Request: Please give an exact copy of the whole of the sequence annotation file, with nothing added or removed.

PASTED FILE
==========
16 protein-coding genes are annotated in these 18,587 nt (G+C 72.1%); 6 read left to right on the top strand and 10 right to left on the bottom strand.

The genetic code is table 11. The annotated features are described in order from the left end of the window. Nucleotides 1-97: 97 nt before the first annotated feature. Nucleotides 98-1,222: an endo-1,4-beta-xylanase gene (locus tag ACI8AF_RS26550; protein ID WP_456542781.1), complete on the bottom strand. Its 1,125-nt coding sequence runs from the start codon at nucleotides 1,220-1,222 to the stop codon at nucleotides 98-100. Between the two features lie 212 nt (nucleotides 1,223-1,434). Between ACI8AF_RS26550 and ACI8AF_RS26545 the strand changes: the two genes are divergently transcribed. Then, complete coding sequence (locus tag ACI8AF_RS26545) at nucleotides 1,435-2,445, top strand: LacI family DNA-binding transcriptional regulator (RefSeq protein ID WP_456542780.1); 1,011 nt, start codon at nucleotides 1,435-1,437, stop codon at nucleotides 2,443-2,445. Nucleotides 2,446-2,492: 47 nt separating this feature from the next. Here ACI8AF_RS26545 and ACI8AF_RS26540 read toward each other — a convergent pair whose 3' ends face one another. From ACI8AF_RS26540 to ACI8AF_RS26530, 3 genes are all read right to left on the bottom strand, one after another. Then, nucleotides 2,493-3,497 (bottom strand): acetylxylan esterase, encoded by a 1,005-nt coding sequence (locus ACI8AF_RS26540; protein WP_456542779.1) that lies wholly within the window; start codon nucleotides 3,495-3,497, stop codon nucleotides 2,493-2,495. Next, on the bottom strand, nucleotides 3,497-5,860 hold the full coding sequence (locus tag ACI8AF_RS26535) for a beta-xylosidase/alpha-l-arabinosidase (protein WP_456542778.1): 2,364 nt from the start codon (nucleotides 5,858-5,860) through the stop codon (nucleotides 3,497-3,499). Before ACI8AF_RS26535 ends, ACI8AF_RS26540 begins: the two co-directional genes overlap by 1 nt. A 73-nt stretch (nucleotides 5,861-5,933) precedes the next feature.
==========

16 protein-coding genes are annotated in these 18,587 nt (G+C 72.1%); 6 read left to right on the top strand and 10 right to left on the bottom strand.

The genetic code is table 11. The annotated features are described in order from the left end of the window. Nucleotides 1-97: 97 nt before the first annotated feature. Nucleotides 98-1,222: an endo-1,4-beta-xylanase gene (locus tag ACI8AF_RS26550; protein ID WP_456542781.1), complete on the bottom strand. Its 1,125-nt coding sequence runs from the start codon at nucleotides 1,220-1,222 to the stop codon at nucleotides 98-100. Between the two features lie 212 nt (nucleotides 1,223-1,434). Between ACI8AF_RS26550 and ACI8AF_RS26545 the strand changes: the two genes are divergently transcribed. Then, complete coding sequence (locus tag ACI8AF_RS26545) at nucleotides 1,435-2,445, top strand: LacI family DNA-binding transcriptional regulator (RefSeq protein ID WP_456542780.1); 1,011 nt, start codon at nucleotides 1,435-1,437, stop codon at nucleotides 2,443-2,445. Nucleotides 2,446-2,492: 47 nt separating this feature from the next. Here ACI8AF_RS26545 and ACI8AF_RS26540 read toward each other — a convergent pair whose 3' ends face one another. From ACI8AF_RS26540 to ACI8AF_RS26530, 3 genes are all read right to left on the bottom strand, one after another. Then, nucleotides 2,493-3,497 (bottom strand): acetylxylan esterase, encoded by a 1,005-nt coding sequence (locus ACI8AF_RS26540; protein WP_456542779.1) that lies wholly within the window; start codon nucleotides 3,495-3,497, stop codon nucleotides 2,493-2,495. Next, on the bottom strand, nucleotides 3,497-5,860 hold the full coding sequence (locus tag ACI8AF_RS26535) for a beta-xylosidase/alpha-l-arabinosidase (protein WP_456542778.1): 2,364 nt from the start codon (nucleotides 5,858-5,860) through the stop codon (nucleotides 3,497-3,499). Before ACI8AF_RS26535 ends, ACI8AF_RS26540 begins: the two co-directional genes overlap by 1 nt. A 73-nt stretch (nucleotides 5,861-5,933) precedes the next feature.